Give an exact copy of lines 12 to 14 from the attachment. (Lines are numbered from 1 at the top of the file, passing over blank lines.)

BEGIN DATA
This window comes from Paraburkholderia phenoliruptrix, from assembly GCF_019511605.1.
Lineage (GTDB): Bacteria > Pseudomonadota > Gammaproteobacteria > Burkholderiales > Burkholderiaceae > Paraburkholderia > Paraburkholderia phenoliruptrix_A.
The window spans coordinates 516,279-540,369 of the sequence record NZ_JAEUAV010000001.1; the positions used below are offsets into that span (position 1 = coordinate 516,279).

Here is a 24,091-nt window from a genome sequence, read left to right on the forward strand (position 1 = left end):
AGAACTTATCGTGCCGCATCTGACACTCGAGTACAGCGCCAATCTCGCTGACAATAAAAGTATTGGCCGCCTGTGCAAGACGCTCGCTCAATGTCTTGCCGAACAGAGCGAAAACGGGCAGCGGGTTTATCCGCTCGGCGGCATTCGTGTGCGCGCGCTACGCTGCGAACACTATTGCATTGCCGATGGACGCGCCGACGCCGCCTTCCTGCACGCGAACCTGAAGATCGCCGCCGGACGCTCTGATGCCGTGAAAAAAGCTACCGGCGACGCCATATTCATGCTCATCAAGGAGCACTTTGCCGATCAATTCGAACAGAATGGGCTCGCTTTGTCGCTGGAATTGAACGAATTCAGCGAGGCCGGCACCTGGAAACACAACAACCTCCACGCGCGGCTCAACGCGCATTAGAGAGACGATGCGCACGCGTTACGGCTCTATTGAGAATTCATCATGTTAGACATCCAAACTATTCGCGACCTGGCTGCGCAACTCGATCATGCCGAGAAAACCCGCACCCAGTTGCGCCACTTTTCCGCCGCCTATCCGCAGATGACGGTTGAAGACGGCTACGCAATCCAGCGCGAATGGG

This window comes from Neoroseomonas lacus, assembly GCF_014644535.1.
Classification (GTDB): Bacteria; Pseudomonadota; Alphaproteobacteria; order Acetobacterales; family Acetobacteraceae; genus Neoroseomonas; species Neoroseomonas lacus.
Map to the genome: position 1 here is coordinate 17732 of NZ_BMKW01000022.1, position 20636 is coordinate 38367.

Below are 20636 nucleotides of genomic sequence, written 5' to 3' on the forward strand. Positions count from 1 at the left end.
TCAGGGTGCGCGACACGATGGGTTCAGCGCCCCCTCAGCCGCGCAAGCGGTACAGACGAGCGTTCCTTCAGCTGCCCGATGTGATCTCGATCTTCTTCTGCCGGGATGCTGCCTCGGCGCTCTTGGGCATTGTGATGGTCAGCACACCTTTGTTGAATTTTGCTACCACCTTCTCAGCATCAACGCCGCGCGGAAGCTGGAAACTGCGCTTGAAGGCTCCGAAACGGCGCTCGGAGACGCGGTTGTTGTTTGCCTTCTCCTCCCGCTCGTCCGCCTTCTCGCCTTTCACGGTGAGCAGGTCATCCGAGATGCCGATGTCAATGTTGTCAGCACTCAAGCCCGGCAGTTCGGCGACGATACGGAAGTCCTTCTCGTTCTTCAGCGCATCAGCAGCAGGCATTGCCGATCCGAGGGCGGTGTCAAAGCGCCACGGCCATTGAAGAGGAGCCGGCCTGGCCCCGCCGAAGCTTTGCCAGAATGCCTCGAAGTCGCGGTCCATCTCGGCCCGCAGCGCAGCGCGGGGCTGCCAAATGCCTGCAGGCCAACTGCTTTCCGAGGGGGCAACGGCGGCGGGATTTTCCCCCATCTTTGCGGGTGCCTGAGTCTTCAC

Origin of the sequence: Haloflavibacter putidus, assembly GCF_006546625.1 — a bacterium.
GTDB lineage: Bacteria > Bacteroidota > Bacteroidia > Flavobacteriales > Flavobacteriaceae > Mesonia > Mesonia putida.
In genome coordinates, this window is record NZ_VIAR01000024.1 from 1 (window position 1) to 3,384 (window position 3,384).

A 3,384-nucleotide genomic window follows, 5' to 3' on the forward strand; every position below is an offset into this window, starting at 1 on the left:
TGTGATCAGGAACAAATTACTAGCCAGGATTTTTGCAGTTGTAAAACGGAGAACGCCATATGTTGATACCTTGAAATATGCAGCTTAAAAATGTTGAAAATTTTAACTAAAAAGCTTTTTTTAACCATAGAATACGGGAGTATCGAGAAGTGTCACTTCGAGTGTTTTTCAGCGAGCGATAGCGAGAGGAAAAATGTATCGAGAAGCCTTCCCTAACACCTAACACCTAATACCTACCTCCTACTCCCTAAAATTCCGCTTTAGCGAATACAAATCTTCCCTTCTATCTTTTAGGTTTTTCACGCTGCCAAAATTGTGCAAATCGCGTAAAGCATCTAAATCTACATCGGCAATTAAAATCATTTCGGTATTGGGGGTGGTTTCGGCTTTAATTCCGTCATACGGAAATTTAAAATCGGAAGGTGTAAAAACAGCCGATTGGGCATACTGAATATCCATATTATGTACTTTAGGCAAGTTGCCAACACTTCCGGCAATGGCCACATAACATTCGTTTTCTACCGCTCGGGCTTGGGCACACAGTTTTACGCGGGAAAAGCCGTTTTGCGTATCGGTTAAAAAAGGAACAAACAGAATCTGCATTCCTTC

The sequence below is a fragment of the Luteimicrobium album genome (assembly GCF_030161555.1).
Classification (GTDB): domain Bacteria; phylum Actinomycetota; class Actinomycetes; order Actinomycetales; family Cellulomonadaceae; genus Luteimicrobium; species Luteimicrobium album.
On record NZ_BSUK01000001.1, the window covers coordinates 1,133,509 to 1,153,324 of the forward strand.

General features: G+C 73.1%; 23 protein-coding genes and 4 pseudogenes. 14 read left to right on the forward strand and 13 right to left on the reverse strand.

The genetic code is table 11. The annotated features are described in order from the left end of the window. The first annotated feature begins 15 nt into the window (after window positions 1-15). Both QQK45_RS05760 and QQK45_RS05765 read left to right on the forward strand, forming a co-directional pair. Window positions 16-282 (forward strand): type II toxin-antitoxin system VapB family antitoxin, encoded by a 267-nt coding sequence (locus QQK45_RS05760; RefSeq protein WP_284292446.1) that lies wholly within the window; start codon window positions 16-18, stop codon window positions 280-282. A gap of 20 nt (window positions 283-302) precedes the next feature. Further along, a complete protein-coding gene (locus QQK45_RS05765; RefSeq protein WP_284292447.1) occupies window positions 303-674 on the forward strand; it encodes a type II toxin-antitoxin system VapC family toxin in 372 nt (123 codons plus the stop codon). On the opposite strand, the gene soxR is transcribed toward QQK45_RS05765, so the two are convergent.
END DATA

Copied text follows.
GTDB lineage: Bacteria > Bacteroidota > Bacteroidia > Flavobacteriales > Flavobacteriaceae > Mesonia > Mesonia putida.
In genome coordinates, this window is record NZ_VIAR01000024.1 from 1 (window position 1) to 3,384 (window position 3,384).

A 3,384-nucleotide genomic window follows, 5' to 3' on the forward strand; every position below is an offset into this window, starting at 1 on the left: